DCM: A Response to Recent Reports

DCM: A Response to Recent Reports

Once again, we would like to address the topic of Dilated Cardiomyopathy (DCM). This article has been prompted by the recent publication by the FDA titled “FDA Investigation into Potential Link between Certain Diets and Canine Dilated Cardiomyopathy” published June 27, 2019. There are several points in the article that we would like to address that are misleading are simply incorrect. These publications feel like a personal attack on stores like ours’ in which our goal is to provide the best foods for our pets. I will say that we feel powerless against these veterinary factions because they hold so much power over the pet industry, but we cannot just sit by while they destroy the reputation of brands they have no proof against. Correlation is not proof, it is a starting point. If you feed a grain free food and you are happy with the product and have had good results, we encourage you to reach out to these companies that make your dog food and tell them this. All that they are receiving now is negativity but imagine how scared some of them must be for their company, selves, and employees and how difficult it must be to be attacked like this with no substantial evidence against them.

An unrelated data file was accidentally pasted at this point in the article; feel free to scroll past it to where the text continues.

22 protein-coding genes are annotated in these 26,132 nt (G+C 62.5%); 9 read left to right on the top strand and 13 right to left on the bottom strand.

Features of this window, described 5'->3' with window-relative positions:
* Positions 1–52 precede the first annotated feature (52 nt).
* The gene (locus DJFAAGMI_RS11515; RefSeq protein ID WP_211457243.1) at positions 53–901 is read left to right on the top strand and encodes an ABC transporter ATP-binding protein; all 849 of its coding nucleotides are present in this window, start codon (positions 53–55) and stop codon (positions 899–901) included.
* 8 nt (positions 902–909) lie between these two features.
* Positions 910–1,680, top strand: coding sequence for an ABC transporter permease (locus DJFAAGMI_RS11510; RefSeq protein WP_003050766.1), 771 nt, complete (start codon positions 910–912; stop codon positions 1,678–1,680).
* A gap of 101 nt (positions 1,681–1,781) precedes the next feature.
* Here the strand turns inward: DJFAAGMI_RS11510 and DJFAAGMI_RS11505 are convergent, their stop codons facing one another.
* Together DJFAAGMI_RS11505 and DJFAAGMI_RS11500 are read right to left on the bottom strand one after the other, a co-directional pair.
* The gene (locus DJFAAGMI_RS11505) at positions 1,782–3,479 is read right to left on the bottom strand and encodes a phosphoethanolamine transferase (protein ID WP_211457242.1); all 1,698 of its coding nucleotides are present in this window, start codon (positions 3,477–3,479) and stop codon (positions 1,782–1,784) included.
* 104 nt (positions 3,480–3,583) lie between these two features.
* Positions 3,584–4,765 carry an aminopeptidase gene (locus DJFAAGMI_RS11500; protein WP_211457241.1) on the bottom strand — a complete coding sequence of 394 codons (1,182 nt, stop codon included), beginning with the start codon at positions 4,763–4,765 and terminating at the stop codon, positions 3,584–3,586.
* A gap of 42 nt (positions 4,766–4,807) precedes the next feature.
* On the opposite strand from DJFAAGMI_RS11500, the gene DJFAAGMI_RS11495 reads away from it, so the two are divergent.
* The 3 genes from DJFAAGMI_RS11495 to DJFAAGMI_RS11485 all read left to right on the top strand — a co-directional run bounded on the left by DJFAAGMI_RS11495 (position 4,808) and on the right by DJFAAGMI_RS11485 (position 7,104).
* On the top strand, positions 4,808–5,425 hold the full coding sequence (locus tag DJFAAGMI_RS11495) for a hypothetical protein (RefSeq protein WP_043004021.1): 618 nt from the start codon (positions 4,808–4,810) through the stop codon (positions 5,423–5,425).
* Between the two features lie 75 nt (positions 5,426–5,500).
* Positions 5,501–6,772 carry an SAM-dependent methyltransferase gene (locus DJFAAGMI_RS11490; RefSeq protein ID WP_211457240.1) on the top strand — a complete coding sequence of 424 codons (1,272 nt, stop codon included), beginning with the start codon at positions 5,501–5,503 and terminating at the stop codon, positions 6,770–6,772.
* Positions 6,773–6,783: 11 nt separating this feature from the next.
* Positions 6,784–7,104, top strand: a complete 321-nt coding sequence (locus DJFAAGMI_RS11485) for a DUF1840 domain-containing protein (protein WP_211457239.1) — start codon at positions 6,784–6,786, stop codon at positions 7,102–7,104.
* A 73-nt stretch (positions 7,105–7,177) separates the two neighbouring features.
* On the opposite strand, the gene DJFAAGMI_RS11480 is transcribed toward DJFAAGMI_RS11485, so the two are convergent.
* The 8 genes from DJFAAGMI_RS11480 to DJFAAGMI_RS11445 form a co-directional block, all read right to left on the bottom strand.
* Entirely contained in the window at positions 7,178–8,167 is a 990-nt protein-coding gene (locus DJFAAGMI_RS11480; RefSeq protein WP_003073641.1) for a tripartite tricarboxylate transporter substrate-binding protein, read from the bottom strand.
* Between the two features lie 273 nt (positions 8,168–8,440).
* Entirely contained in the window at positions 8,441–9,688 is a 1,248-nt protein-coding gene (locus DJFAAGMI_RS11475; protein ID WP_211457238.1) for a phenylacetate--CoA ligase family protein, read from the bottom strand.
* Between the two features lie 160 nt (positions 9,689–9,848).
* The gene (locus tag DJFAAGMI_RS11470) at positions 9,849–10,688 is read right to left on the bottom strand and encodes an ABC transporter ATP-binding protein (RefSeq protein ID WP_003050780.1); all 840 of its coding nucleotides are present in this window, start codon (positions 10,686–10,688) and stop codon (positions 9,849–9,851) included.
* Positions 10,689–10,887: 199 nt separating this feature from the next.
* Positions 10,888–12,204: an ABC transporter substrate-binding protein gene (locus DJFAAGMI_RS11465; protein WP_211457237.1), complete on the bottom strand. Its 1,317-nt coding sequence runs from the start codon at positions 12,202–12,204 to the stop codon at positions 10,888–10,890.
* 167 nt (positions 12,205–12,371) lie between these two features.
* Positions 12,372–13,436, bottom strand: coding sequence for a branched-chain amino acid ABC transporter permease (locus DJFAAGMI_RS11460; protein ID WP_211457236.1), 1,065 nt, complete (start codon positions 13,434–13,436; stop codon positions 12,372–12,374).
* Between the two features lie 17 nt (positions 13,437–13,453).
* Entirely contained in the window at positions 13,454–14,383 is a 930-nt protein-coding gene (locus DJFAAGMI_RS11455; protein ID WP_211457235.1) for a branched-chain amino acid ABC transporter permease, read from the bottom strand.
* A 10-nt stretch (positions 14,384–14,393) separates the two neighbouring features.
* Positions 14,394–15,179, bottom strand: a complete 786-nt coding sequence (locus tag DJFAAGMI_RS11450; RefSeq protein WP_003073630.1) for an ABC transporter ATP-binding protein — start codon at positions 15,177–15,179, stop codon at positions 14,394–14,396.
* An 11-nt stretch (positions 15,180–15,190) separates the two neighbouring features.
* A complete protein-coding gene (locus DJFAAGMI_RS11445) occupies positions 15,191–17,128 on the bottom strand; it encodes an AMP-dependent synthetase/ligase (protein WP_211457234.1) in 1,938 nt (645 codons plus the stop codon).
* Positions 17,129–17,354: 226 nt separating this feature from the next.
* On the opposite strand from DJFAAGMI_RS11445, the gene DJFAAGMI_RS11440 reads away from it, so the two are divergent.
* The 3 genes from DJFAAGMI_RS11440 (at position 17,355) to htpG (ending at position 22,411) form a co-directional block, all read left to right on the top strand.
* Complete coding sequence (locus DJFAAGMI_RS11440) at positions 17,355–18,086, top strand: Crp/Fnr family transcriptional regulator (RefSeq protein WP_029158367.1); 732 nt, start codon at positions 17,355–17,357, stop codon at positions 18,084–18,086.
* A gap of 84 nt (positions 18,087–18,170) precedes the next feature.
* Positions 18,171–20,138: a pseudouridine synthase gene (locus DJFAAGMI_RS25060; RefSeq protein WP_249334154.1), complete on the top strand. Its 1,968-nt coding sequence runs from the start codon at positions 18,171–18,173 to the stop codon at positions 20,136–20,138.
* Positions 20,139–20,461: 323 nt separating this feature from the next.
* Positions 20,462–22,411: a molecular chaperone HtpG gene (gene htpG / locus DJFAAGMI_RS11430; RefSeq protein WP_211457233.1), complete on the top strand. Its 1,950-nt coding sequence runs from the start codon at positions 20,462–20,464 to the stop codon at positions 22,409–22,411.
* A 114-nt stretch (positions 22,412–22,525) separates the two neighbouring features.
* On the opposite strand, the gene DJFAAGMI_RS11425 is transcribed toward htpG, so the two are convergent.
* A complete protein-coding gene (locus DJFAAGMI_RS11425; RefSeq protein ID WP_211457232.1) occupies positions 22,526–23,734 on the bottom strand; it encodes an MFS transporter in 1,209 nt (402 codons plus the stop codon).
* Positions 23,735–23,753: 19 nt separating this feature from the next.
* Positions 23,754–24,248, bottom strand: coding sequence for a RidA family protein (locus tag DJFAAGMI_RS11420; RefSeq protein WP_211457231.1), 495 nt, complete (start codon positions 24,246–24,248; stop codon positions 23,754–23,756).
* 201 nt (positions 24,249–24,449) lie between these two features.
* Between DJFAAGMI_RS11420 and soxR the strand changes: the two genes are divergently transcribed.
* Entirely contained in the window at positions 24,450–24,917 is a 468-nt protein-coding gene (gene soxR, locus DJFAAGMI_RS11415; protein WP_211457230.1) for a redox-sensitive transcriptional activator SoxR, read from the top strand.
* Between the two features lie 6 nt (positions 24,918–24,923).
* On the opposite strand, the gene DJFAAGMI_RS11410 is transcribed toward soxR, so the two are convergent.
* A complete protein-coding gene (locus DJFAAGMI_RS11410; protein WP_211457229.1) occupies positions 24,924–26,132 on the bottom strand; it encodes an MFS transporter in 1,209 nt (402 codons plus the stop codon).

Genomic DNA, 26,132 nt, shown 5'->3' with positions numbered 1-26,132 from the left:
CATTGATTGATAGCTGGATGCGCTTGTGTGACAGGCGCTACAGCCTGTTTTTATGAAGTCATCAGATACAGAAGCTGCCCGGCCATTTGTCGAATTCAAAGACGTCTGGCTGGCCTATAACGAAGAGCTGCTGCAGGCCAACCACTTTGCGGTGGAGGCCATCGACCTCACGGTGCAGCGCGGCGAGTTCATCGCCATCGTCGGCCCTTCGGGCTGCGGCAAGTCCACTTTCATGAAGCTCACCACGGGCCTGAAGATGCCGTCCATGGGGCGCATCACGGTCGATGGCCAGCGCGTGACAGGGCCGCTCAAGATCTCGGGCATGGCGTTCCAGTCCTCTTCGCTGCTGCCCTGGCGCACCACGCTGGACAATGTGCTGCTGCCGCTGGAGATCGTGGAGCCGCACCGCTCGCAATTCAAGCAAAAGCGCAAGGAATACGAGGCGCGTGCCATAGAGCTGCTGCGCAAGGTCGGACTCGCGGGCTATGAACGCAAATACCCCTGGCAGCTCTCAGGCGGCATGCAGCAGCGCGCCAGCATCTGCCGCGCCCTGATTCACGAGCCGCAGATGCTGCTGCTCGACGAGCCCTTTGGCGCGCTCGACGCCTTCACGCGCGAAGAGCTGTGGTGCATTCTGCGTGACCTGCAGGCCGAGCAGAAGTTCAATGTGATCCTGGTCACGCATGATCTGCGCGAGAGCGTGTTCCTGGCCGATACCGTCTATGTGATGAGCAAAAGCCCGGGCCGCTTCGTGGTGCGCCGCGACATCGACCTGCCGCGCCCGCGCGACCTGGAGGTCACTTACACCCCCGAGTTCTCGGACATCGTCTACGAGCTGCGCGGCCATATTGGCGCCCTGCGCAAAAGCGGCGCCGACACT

It is stated that “the FDA defines a ‘case’ as an illness reported to FDA involving a dog or cat that includes a diagnosis of DCM [1].” These cases are diagnosed by veterinarians or veterinary cardiologists. It states that many of them contained details about food history and echocardiograms, but not all of them.